The two great pre-Roman Italic civilisations were the Etruscans and the Greeks. Both settled around the 8th century B.C. in, respectively, Etruria in Central Italy and Magna Graecia in the South. The former were politically organised into City-States along the Tuscany-Umbria-Latium axis, constituting the first germ of a State system.
The latter arrived from ancient Greece and colonised southern Italy, with the original settlement at Cumae (Cuma) which some sources say as far back as 1200 B.C., leaving a decidedly longer-lasting cultural imprint, never constituting a unified State as such, but infiltrating all of southern Italy and leaving philosophical, political, artistic, linguistic and social traces that were embraced, for the most part, by the Romans themselves, who were quick to be seduced by their charm.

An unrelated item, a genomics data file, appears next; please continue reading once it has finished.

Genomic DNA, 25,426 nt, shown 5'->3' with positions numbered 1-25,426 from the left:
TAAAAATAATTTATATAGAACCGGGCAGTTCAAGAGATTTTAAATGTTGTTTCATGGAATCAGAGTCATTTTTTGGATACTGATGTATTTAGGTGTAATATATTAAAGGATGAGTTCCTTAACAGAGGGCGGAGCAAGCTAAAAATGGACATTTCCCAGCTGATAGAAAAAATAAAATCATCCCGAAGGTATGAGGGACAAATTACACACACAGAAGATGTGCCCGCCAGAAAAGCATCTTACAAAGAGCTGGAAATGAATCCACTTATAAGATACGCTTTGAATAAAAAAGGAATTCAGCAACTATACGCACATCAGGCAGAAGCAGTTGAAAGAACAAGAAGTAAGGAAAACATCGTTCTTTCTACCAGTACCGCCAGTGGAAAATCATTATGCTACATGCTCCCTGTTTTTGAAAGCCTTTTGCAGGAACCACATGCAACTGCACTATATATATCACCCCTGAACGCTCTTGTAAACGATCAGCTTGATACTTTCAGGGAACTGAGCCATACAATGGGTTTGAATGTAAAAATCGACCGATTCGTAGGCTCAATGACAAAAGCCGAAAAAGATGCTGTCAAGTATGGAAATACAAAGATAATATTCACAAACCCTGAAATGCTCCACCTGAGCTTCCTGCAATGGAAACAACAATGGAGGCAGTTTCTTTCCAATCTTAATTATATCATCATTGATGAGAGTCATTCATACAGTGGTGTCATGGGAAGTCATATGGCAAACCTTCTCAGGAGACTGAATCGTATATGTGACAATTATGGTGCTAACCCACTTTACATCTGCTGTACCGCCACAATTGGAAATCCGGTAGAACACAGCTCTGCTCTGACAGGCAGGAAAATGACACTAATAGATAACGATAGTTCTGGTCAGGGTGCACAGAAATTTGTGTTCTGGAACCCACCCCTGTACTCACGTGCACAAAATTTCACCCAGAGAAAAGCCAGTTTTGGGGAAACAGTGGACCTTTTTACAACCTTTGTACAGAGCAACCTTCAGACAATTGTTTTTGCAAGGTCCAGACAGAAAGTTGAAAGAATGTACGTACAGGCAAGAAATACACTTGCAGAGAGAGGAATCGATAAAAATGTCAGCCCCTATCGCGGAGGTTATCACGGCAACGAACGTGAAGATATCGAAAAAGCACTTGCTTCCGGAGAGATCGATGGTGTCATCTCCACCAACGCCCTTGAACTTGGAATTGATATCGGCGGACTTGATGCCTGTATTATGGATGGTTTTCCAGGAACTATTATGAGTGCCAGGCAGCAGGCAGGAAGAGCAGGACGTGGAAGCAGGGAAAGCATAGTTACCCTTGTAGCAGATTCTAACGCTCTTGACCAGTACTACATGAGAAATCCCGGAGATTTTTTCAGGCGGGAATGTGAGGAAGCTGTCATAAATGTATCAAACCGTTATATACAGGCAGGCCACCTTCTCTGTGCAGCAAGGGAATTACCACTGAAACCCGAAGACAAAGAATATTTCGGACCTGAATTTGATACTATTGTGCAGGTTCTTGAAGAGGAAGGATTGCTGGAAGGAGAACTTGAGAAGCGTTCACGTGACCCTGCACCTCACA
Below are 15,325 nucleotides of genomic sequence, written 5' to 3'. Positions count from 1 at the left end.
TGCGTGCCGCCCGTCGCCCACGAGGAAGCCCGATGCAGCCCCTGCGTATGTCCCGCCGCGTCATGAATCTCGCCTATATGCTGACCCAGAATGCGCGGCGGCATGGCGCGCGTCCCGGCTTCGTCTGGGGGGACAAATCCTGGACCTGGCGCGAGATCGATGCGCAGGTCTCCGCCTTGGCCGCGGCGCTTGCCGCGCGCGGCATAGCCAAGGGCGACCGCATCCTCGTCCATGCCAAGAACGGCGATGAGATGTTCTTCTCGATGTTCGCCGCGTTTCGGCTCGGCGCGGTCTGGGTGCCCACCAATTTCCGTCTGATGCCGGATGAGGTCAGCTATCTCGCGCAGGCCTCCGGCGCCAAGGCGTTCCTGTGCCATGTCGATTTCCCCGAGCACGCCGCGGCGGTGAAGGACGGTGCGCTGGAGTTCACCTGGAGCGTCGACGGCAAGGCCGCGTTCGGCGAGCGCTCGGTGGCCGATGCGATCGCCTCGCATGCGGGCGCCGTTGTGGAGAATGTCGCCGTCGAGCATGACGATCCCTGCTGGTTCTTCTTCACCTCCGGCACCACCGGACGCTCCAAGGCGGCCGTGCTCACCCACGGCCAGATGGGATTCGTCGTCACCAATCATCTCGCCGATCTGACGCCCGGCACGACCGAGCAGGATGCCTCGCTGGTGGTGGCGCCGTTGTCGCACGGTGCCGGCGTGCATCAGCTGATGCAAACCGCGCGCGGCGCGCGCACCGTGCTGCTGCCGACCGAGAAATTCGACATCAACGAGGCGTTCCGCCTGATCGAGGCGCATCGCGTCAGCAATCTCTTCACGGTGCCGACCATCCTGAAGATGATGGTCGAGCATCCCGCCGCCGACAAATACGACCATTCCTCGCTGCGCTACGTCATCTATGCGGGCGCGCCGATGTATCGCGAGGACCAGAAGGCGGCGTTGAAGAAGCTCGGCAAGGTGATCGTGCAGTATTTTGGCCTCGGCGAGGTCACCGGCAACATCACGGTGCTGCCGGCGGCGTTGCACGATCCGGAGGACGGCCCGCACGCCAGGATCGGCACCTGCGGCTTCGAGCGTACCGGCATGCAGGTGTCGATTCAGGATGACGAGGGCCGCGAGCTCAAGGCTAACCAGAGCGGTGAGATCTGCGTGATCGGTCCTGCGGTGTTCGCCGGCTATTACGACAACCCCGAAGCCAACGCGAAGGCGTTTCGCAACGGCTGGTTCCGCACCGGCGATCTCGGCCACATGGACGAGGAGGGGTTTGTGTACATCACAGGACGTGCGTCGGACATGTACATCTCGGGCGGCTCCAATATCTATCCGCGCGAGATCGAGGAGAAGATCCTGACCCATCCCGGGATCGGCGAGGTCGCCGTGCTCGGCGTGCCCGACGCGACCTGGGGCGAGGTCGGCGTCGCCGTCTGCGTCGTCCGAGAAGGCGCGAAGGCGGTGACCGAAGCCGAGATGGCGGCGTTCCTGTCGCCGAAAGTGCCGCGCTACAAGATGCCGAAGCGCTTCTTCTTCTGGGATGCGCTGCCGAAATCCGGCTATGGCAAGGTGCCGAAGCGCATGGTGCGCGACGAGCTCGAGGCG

The Mediterranean Sea provided a broad boulevard for the migration of tribal groups in the prehistoric period when tools were still fashioned only from stone-the period before about 3000 B.C that is now referred to as the Stone Age. The size of the island of Sicily and its accessibility to Europe, Africa and Asia Minor made it a natural crossroads in the migratory pattern. Cave paintings recently discovered at Monte Pellegrino near Palermo show habitation of the area even before 8000 BC, in the Paleolithic segment of the Stone Age.
There were many pre-Roman invaders of Sicily with the Carthaginians from North Africa, the Phoenicians, Spartans, taking their turns to establish colonies for trading as well.
Etruscans Settlements in Italy